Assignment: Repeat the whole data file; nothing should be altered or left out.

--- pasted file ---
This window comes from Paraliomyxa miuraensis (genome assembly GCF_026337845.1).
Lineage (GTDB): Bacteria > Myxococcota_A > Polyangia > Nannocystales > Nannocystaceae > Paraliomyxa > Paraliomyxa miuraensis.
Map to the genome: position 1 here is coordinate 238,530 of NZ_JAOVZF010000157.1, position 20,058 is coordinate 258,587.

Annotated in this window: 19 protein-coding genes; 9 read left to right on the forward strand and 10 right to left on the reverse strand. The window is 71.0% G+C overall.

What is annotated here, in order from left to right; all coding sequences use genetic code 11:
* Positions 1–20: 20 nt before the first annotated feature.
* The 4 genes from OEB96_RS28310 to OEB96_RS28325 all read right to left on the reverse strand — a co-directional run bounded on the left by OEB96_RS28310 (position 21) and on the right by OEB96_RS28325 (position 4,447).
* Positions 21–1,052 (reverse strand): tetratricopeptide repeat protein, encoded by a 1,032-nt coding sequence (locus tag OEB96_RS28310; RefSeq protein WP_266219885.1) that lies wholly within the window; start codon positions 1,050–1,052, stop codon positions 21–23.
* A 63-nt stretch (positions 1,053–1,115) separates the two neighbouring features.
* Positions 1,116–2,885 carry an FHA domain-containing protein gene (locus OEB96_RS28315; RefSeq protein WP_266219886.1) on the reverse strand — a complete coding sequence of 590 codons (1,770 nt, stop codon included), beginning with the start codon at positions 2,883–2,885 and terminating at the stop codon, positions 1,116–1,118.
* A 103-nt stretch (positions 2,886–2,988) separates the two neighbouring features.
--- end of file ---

This window comes from Paraliomyxa miuraensis (genome assembly GCF_026337845.1).
Lineage (GTDB): Bacteria > Myxococcota_A > Polyangia > Nannocystales > Nannocystaceae > Paraliomyxa > Paraliomyxa miuraensis.
Map to the genome: position 1 here is coordinate 238,530 of NZ_JAOVZF010000157.1, position 20,058 is coordinate 258,587.

Annotated in this window: 19 protein-coding genes; 9 read left to right on the forward strand and 10 right to left on the reverse strand. The window is 71.0% G+C overall.

What is annotated here, in order from left to right; all coding sequences use genetic code 11:
* Positions 1–20: 20 nt before the first annotated feature.
* The 4 genes from OEB96_RS28310 to OEB96_RS28325 all read right to left on the reverse strand — a co-directional run bounded on the left by OEB96_RS28310 (position 21) and on the right by OEB96_RS28325 (position 4,447).
* Positions 21–1,052 (reverse strand): tetratricopeptide repeat protein, encoded by a 1,032-nt coding sequence (locus tag OEB96_RS28310; RefSeq protein WP_266219885.1) that lies wholly within the window; start codon positions 1,050–1,052, stop codon positions 21–23.
* A 63-nt stretch (positions 1,053–1,115) separates the two neighbouring features.
* Positions 1,116–2,885 carry an FHA domain-containing protein gene (locus OEB96_RS28315; RefSeq protein WP_266219886.1) on the reverse strand — a complete coding sequence of 590 codons (1,770 nt, stop codon included), beginning with the start codon at positions 2,883–2,885 and terminating at the stop codon, positions 1,116–1,118.
* A 103-nt stretch (positions 2,886–2,988) separates the two neighbouring features.